Blu-ray Review – The Cat O’ Nine Tails (1971)

Cover art for the 2018 Blu-ray release of The Cat O' Nine Tails

Genre: Thriller
Certificate: 15
UK Release Date: 29th January 2018
Runtime: 107 minutes
Director: Dario Argento
Writer: Dario Argento, Bryan Edgar Wallace
Starring: James Franciscus, Karl Malden, Pier Paolo Capponi, Catherine Spaak
Synopsis: A blind man fond of puzzles joins forces with an inquisitive journalist to solve a strange and unusual murder.

 

 

One of the real joys of the last year or so has been discovering the giallo works of horror/thriller maestro Dario Argento via their Blu-ray re-releases, carried out under the admirable stewardship of Arrow Video. The latest to make it to the small screen is The Cat O’ Nine Tails, which is part of Argento’s loose ‘animal’ trilogy with The Bird with the Crystal Plumage and Four Flies on Grey Velvet. It’s not the most accomplished of Argento’s giallos, but it is an engrossing thriller that poses an intriguing mystery, while building a handful of interesting characters in the process.

That mystery revolves around the murder of a scientist at a genetic research facility, who is shoved under a train while holding on to a shocking revelation related to a mysterious break-in at the laboratory. Investigative journalist Giordani (James Franciscus) begins sniffing around the crime and is soon visited by blind former reporter ArnĂ² (Karl Malden), who is a puzzle enthusiast with a handful of potentially valuable hunches. They decide they have nine leads to explore in order to solve the conundrum – a cat o’ nine tails, if you will.

From the start, Argento crafts an eerie atmosphere in this film, aided by Ennio Morricone’s distinctive eye for an oddball musical score. He also immediately creates memorable characters, most notably Malden’s blind man, who involves himself in the investigation solely on the basis of his insatiable desire for a puzzle a little thornier than crosswords. It’s as if the absence of sight has sharpened his mind, though it’s a little disappointing that his obscured view of the initial crime lacks a pay-off akin to the perception trickery of Crystal Plumage.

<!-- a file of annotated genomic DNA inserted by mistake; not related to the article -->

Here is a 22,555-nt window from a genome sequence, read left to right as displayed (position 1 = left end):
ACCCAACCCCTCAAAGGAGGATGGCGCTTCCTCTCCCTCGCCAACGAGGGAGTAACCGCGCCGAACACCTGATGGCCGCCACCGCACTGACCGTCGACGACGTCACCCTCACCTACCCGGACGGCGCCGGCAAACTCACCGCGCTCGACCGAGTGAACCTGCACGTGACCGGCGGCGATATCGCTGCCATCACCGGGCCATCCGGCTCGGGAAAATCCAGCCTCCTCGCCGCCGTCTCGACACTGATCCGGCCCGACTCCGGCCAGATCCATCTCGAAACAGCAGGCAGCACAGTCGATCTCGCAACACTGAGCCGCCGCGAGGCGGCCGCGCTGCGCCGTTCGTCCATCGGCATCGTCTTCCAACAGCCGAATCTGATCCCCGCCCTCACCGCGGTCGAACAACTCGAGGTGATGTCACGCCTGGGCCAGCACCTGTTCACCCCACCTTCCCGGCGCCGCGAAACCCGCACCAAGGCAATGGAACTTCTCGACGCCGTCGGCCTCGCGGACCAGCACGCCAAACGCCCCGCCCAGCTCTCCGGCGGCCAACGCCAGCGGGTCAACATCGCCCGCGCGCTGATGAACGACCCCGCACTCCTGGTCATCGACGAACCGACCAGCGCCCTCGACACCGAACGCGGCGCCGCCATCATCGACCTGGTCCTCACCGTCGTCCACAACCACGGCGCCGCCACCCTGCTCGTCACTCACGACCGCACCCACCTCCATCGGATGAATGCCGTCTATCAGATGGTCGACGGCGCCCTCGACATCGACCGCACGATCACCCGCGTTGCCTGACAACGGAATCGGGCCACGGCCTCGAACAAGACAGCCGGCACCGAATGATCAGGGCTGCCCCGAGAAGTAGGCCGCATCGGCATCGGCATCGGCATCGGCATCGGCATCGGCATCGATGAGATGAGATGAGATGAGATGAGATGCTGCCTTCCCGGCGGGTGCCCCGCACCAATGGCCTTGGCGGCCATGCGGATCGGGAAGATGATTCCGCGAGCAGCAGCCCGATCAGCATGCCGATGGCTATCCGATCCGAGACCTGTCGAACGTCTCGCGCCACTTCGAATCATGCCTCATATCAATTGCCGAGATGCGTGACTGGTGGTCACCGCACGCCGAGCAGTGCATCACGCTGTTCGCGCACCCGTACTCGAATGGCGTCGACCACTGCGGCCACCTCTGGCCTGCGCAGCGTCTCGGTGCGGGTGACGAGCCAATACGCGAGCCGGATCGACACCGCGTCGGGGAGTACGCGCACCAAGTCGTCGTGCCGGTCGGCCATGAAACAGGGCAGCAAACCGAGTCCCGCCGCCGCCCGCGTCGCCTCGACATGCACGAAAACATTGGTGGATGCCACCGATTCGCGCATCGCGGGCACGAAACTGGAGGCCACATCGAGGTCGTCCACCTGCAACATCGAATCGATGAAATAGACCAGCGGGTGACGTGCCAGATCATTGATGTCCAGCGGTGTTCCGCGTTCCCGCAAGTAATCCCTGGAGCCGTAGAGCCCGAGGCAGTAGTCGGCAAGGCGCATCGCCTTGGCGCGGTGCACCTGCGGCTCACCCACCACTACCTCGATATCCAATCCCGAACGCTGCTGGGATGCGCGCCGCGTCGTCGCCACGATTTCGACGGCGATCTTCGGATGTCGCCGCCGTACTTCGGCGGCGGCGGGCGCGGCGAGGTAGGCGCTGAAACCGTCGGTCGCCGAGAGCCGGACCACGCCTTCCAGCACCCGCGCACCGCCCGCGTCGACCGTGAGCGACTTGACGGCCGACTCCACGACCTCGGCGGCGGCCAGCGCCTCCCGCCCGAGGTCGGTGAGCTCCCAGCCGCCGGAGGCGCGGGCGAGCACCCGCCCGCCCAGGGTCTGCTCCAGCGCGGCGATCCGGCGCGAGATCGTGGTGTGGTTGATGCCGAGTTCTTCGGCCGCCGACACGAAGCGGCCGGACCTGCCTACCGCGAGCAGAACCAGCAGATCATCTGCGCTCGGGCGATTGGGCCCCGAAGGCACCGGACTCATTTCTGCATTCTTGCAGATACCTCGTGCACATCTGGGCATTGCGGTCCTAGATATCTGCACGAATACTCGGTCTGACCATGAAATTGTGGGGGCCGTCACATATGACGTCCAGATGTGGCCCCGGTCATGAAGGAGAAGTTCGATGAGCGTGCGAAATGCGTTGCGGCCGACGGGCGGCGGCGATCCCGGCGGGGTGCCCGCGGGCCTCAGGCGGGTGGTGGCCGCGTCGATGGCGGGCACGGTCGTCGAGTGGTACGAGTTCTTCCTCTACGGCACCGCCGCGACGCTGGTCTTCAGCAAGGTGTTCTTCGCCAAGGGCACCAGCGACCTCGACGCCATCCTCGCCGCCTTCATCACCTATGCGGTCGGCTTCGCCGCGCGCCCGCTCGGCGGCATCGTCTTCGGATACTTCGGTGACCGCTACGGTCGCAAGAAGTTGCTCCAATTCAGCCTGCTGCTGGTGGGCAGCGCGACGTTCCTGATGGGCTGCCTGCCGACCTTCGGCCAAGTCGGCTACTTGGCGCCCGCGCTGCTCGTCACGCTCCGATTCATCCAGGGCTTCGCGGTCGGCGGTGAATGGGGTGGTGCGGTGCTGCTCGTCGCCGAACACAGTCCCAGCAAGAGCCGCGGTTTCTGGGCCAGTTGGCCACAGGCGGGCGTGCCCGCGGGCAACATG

This is certainly a film where the journey is far more satisfying than the destination. When the cards are finally laid on the table at the end of The Cat O’ Nine Tails, it’s with something of a shrug, particularly given the tease of a potentially far more compelling solution at the end of the second act. Giallo is all about the mystery, all about the turns and all about the climax, with this film only delivering on the first third of that equation.

For all of the intrigue The Cat O’ Nine Tails originally creates, it coughs and splutters its way to the finale with a lack of focus and ingenuity. As an early Argento work, it’s also notably lacking in the lurid, flamboyant gore that would become the director’s trademark in his more renowned works. Argento is on record as saying this is one of his least favourite works and, though, he’s undoubtedly harsh on it, there are certainly some missed opportunities in the execution.

 

 

Special Features

It’s a typically loaded package from the Arrow team, with horror experts Alan Jones and Kim Newman chatting for a new commentary. There are also a selection of new interviews, as well as some trailers.

 

Pop or Poop?

Rating: Pop!

It’s not up there with the most accomplished of Dario Argento’s giallo efforts but, along with The Bird with the Crystal Plumage, it’s a valuable insight into the stylistic building blocks that would later become the core of Argento’s cinematic peak.

The characters are compelling and the mystery has a real gripping edge, but it all fizzles to nothing at the end and there’s a decided lack of the campy violence you want from giallo.

 

Do you agree with my review? Let me know in the comments section.

The Cat O’ Nine Tails is available on DVD and Blu-ray in the UK now, courtesy of Arrow Video.

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